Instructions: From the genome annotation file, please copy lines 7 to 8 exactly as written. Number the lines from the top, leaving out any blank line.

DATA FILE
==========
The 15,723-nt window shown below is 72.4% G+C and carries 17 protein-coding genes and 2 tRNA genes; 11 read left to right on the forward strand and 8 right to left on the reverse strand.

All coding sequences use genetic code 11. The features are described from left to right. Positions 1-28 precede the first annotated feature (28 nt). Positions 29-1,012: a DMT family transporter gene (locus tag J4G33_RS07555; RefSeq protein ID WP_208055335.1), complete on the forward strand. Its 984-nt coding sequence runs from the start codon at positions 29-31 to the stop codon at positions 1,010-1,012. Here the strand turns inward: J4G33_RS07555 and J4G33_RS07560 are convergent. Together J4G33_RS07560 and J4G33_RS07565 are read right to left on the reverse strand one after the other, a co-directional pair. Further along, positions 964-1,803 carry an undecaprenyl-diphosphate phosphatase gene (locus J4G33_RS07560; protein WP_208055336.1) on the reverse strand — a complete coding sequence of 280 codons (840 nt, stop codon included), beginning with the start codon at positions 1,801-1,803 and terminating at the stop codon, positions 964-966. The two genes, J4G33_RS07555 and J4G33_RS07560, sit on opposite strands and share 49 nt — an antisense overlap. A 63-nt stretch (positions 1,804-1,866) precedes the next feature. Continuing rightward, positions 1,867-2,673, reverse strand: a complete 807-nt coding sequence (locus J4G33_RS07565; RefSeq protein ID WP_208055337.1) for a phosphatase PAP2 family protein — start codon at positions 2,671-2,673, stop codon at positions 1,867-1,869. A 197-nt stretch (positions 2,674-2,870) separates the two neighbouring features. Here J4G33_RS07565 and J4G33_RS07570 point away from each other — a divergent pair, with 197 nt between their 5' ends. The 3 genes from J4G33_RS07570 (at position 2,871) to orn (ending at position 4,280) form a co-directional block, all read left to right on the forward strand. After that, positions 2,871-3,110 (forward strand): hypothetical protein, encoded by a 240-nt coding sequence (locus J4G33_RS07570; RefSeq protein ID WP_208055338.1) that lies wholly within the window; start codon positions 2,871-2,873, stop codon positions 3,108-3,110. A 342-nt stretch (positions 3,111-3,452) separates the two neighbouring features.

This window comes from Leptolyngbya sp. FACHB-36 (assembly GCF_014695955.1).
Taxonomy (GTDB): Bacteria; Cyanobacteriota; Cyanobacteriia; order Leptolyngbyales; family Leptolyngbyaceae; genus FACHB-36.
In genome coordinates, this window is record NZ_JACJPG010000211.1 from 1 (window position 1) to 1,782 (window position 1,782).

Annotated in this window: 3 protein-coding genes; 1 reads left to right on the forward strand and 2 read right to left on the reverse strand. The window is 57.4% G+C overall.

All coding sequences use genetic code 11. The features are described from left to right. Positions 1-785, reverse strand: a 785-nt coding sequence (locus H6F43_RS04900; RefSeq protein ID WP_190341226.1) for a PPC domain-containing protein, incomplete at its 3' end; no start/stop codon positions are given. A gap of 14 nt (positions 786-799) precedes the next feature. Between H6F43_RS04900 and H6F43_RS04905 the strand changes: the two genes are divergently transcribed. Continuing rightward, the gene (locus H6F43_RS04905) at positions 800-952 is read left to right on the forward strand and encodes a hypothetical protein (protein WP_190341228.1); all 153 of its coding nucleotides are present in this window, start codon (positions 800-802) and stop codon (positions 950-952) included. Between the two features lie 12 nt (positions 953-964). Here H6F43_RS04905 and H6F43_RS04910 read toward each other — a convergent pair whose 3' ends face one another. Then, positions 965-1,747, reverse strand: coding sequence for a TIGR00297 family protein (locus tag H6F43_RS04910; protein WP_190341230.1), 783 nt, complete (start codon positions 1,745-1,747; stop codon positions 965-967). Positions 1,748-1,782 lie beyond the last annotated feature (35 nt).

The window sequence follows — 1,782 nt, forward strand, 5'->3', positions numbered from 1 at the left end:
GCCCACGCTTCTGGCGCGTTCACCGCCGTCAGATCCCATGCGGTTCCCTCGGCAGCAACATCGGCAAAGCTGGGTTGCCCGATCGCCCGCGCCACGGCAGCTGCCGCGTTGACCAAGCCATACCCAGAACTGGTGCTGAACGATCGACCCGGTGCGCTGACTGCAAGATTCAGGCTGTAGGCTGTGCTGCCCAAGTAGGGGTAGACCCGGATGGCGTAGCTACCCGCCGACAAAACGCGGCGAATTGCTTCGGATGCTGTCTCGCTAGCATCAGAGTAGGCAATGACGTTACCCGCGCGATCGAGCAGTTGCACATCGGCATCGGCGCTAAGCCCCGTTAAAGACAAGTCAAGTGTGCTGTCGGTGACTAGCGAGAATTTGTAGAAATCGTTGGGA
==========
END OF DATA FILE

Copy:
All coding sequences use genetic code 11. The features are described from left to right. Positions 1-785, reverse strand: a 785-nt coding sequence (locus H6F43_RS04900; RefSeq protein ID WP_190341226.1) for a PPC domain-containing protein, incomplete at its 3' end; no start/stop codon positions are given. A gap of 14 nt (positions 786-799) precedes the next feature. Between H6F43_RS04900 and H6F43_RS04905 the strand changes: the two genes are divergently transcribed. Continuing rightward, the gene (locus H6F43_RS04905) at positions 800-952 is read left to right on the forward strand and encodes a hypothetical protein (protein WP_190341228.1); all 153 of its coding nucleotides are present in this window, start codon (positions 800-802) and stop codon (positions 950-952) included. Between the two features lie 12 nt (positions 953-964). Here H6F43_RS04905 and H6F43_RS04910 read toward each other — a convergent pair whose 3' ends face one another. Then, positions 965-1,747, reverse strand: coding sequence for a TIGR00297 family protein (locus tag H6F43_RS04910; protein WP_190341230.1), 783 nt, complete (start codon positions 1,745-1,747; stop codon positions 965-967). Positions 1,748-1,782 lie beyond the last annotated feature (35 nt).

The window sequence follows — 1,782 nt, forward strand, 5'->3', positions numbered from 1 at the left end: